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Journal : Journal of Energy, Mechanical, Material and Manufacturing Engineering

The Effect of Argon Flow Rate on Mechanical Properties and Microstructures in Titanium Welding Dewi Puspita Sari; Amir Arifin; Gunawan Gunawan; Dendy Adanta; Ihsan Asura; Imam Syofii
JEMMME (Journal of Energy, Mechanical, Material, and Manufacturing Engineering) Vol. 6 No. 3 (2021): In Progress
Publisher : University of Muhammadiyah Malang

Show Abstract | Download Original | Original Source | Check in Google Scholar | DOI: 10.22219/jemmme.v6i3.19082

Abstract

In the past of developing technology, the need for welding techniques to connect the structures of the component is increasing, especially tungsten inert gas (TIG). Several factors are considered in selecting material to be welded: toughness, density, and corrosion resistance. Titanium is a metal with a low density, has good heat transfer, and high melting point hence widely used for various purposes, such as petrochemicals, spacecraft, medical devices, and reactors. However, the titanium welding process is difficult because no absence of protection against air during the welding process results in high absorption of oxygen from free air (which causes carbon and hydrogen contamination). As a result, the mechanical properties quality of commercially pure titanium decreases. The main parameters of TIG welding to overcome high absorption of oxygen are arc length, welding current, welding travel speed, and flow rate of shielding gas (argon). For this case, this study investigates the effect of argon flow rate on mechanical properties and microstructures in titanium welding. Based on the results, the argon flow rate significantly affects the welding results; a high argon flow rate protects the welding from oxygen so that the hardness is not too high increased compared to low flow rates. Furthermore, it increases the hardness and decreases the strength of the material and ductility when fractured. Based on metallographic testing, the main metal area of commercially pure titanium has a uniform grain size with a hexagonal closed packed (HCP) phase. In contrast, the grain forms become elongated like straw, called platelet and acicular alpha in the HAZ and weld metal.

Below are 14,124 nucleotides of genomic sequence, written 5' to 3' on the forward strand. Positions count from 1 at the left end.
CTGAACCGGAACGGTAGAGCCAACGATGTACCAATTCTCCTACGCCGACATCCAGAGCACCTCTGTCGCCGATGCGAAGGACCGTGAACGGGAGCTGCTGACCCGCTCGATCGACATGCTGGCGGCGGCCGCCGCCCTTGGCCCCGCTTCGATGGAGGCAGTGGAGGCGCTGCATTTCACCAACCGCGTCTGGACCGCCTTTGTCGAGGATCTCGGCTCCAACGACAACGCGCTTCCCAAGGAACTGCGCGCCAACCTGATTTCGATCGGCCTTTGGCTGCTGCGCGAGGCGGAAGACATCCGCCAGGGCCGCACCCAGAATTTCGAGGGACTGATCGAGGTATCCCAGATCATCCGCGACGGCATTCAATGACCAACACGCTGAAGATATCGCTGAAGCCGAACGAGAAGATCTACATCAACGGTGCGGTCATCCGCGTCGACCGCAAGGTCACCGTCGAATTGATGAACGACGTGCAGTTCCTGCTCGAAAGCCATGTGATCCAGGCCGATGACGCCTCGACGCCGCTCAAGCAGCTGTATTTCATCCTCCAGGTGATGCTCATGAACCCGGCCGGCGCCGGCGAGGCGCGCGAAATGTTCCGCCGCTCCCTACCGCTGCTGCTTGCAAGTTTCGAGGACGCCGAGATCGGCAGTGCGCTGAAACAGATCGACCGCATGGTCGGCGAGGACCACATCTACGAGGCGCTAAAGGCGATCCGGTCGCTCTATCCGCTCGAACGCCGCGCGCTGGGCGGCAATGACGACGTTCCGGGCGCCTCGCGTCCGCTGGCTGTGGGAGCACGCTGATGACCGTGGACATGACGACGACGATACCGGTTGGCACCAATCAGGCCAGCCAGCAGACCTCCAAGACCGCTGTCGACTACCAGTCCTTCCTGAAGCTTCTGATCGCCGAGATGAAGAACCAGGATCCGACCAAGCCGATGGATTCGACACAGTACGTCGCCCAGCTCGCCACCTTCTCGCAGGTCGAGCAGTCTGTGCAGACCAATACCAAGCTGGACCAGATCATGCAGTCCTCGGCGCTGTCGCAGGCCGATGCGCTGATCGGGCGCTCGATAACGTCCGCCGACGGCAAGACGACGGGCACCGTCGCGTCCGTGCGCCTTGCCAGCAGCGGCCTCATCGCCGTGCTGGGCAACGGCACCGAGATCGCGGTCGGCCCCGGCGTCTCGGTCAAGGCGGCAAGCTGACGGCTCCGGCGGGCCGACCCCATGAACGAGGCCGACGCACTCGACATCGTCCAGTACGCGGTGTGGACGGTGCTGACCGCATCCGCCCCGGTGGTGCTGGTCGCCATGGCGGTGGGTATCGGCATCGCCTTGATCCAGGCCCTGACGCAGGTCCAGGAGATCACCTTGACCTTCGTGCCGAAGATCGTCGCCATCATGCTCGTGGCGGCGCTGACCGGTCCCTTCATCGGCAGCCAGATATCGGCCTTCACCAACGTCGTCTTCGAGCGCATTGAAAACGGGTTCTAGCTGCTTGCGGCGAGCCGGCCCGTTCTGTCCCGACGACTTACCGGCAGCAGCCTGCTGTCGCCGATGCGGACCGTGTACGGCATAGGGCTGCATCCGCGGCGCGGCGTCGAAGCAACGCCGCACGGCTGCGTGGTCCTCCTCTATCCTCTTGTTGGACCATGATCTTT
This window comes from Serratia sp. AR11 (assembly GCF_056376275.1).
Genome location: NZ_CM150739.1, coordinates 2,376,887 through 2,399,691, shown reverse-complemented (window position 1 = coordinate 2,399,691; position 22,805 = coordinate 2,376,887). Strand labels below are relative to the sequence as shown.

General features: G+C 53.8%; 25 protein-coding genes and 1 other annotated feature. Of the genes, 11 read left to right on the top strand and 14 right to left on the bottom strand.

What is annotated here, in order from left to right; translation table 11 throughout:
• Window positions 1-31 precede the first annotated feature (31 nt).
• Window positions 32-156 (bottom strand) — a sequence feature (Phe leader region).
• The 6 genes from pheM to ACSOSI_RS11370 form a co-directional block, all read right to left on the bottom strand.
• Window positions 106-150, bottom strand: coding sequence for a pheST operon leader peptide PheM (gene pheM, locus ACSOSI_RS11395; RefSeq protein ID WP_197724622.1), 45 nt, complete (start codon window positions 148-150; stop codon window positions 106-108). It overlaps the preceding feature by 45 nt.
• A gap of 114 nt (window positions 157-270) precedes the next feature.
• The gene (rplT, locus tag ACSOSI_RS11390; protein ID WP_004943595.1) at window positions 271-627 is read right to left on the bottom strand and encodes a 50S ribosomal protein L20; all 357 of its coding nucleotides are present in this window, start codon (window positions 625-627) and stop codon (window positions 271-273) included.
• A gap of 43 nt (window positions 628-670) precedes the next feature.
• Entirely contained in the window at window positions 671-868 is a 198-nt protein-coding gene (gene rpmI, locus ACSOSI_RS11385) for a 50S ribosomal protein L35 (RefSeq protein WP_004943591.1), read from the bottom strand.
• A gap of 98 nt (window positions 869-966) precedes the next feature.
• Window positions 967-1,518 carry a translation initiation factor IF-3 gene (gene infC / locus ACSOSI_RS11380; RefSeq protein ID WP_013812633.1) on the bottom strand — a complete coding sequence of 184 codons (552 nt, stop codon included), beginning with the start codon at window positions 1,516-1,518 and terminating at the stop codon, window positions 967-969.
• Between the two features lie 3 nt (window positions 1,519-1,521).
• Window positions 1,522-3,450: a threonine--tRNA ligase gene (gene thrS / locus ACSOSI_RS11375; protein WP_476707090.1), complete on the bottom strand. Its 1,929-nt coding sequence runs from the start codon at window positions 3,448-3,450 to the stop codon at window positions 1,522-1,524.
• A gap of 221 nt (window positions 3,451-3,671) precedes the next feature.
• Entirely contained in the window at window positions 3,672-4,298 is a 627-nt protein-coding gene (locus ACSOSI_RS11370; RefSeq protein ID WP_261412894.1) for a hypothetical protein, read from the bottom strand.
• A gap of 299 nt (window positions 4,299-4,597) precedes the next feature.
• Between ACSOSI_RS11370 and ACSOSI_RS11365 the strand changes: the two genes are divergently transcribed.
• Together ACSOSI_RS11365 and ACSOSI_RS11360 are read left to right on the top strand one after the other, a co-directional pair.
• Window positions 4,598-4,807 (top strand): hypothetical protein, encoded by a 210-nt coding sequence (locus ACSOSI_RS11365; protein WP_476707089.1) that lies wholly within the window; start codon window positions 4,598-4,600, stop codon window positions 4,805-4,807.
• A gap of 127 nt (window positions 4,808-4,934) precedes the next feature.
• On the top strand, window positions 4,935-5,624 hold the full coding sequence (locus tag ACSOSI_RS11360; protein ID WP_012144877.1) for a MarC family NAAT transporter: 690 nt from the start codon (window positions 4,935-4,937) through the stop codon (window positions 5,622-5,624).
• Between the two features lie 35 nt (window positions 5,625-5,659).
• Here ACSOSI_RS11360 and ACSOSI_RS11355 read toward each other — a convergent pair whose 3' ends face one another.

Application of Computational Fluid Dynamics Method for Cross-flow Turbine in Pico Scale Imam Syofi'i; Dendy Adanta; Aji Putro Prakoso; Dewi Puspita Sari
JEMMME (Journal of Energy, Mechanical, Material, and Manufacturing Engineering) Vol. 6 No. 1 (2021)
Publisher : University of Muhammadiyah Malang

Show Abstract | Download Original | Original Source | Check in Google Scholar | DOI: 10.22219/jemmme.v6i1.12813

Abstract

Crisis electricity was a crucial issue in the rural area. Crossflow turbine (CFT) in pico in pico scale is the best option for electricity provider for rural areas. Due to its usefulness and development of computer technology, computational fluid dynamics method application for CFT study becomes increasingly frequent. This paper compiles the implementation of the computational fluid dynamic (CFD) approach for CFT on a pico scale. Based on the literature, the Renormalization Group (RNG)  turbulence model is recommended to predict the flow field that occurs in CFT because its error is lower than others turbulence models, the RNG  error of 3.08%, standard  of 3.19%, and transitional SST of 3.10%. Furthermore, six-degrees of freedom (6-DoF) is recommended because it has an error of 3.1% than a moving mesh of 9.5% for the unsteady approach. Thus, based on the review, the RNG  turbulence model and 6-DoF are recommended for the CFT on the pico scale.